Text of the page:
I distinctly remember my first graduation ceremony … 6th grade. I marched across the stage to get my diploma and then gathered with my class on three tiers of bleachers and sang “Country Roads” by John Denver. Even after 21 years I still remember every word to that song. I wonder what these CSP graduates will remember about their graduation.
How about you? What do you remember about your first graduation? Anything interesting?
You know the scene in any coming-of-age movie when a teenage girl is about to go to her first dance and she appears at the top of the stairs and her parent (usually a widowed father) stands there with tears in his eyes and a huge lump in his throat, totally entranced by his daughter’s newly uncovered beauty? That’s how I feel.
In a perfect world, here’s how the process would work:
The topic of letter-writing always sparks lively discussions. It even seems to spontaneously come up in posts on other topics.
So seeing as we genuinely value your input (and OK … I admit … in an attempt to stimulate a discussion), I hereby pose the following question to you:
Would you rather receive more general letters from your sponsored child more often or more detailed letters on a less frequent basis?
I read a blog post the other day that I want to share with you. It’s titled Why I Stopped Serving the Poor, and it was written by Claudio Oliver of Curitiba, Brazil. His grandparents founded the Salvation Army in Brazil.
“Without exception, rich and poor have the same conviction that what they need is something that the market, money, the government or some other agency can offer them.”
I don’t remember how I stumbled across his post, but I do know it rocked me to the core. And it’s a pretty timely subject since Saturday is the International Day for the Eradication of Poverty.
“The only way to remain with the poor is if we discover that we are the miserable ones. We remain with the poor when we recognize ourselves, even if well disguised, in him/her who is right before our eyes. When we can see our own misery and poverty in [the poor], when we realize our own needs and our desperate need to be saved and liberated, then and only then will we meet Jesus and live life according to His agenda.”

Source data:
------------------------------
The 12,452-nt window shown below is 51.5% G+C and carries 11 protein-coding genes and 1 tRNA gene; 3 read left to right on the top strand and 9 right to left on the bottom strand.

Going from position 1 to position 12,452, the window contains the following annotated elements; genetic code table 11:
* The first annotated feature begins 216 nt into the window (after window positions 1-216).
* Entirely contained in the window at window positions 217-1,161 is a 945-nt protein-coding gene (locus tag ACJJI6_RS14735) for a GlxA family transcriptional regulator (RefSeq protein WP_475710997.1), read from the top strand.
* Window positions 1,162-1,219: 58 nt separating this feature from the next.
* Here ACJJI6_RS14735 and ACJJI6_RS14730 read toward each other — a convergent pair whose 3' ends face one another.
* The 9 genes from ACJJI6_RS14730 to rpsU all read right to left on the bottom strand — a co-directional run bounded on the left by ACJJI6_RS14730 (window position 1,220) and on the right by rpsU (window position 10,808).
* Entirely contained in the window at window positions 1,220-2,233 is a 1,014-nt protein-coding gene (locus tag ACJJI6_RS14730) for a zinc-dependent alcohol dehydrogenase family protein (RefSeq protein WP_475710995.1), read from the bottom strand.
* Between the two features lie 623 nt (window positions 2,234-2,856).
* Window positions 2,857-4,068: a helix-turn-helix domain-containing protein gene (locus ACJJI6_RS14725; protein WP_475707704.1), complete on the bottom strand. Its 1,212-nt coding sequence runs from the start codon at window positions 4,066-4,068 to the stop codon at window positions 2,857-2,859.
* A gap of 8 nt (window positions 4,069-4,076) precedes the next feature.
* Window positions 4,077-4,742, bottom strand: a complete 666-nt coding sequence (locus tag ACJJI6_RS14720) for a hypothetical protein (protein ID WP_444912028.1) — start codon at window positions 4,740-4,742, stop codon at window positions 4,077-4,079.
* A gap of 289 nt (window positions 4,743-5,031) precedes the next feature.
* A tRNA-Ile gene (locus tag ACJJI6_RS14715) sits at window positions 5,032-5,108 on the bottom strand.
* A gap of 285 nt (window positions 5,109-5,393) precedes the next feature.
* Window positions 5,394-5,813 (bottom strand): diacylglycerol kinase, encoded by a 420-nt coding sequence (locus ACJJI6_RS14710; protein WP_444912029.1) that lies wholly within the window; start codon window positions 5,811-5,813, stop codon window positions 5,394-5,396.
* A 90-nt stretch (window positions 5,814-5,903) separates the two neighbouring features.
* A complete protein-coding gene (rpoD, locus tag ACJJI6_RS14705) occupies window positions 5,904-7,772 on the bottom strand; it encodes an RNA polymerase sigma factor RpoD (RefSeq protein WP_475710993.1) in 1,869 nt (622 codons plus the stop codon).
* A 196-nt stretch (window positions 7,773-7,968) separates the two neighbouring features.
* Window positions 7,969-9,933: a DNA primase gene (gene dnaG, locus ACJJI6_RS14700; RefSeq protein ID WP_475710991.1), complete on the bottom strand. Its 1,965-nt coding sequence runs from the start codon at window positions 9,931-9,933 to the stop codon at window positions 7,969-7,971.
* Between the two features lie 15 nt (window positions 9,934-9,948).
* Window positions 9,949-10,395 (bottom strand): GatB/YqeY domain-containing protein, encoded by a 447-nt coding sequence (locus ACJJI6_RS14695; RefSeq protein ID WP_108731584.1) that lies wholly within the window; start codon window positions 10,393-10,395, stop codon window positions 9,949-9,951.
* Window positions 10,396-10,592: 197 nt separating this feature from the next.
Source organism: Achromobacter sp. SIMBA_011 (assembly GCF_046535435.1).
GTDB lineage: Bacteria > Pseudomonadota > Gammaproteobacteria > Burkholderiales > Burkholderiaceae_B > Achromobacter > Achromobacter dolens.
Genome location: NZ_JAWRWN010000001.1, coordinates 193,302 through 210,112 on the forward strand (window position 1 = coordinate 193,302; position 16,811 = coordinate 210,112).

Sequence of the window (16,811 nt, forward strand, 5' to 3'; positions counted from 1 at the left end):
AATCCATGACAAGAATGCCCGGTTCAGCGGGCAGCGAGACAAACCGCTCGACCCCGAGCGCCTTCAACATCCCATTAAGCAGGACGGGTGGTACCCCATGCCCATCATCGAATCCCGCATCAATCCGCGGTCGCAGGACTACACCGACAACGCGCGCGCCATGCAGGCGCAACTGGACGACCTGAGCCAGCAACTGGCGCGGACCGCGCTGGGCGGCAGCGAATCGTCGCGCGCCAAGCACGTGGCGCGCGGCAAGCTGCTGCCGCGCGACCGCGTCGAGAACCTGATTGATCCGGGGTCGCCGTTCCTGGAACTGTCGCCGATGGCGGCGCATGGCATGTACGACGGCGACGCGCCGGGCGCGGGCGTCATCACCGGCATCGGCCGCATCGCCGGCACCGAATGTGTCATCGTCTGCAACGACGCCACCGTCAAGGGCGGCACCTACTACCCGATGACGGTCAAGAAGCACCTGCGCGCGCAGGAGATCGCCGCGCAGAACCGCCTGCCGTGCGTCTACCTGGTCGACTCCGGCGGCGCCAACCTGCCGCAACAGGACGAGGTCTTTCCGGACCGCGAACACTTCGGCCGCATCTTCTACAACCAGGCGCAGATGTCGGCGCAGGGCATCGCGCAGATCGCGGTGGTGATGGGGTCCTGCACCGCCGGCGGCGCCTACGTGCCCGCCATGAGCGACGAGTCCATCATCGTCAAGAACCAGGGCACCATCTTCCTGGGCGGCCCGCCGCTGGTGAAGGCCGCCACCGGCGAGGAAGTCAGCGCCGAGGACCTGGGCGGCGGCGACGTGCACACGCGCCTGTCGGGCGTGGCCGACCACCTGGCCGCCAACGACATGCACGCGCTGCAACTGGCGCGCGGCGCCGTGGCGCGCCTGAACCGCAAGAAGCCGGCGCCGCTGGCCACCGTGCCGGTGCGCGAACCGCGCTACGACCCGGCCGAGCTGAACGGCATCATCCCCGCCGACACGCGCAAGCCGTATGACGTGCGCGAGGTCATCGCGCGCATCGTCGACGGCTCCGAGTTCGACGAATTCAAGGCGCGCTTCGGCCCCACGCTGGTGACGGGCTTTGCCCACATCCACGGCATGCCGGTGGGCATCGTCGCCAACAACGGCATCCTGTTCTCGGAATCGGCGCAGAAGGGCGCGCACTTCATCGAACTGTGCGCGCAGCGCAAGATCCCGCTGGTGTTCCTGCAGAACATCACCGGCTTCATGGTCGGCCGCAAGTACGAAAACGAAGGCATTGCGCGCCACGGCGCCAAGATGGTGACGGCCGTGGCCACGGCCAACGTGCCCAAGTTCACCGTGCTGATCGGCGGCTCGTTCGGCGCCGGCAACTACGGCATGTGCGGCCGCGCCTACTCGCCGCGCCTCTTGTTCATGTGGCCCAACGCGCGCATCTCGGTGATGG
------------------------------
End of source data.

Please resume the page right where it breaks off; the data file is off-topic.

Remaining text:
Pretty much every word I read resonated deeply within me. It was refreshing to hear a Christian talk in such a counter-cultural way about poverty.
“Jesus doesn’t have any good news for those who serve the poor. Jesus didn’t come to bring good news of the Kingdom to those who serve the poor; he brought Good News to the poor. He has nothing to say to other saviors who compete with him for the position of Messiah, or Redeemer.”
The thing that struck me most was the author’s humility. He speaks about his own journey with a transparency that gives credence to his words.
“Over the years I’ve discovered that the very position of serving the poor from a commitment to “liberate” them, has been filled with a sense of superiority.”
I have been racking my brain for days trying to come up with a way to get you interested enough to read the post. After many abandoned attempts, I decided to just take the direct route.
You should read the article, Why I Stopped Serving the Poor. I promise … it will be worth your time.
“I have given up on serving the poor. I’m going back to encountering the poor and finding myself in them.”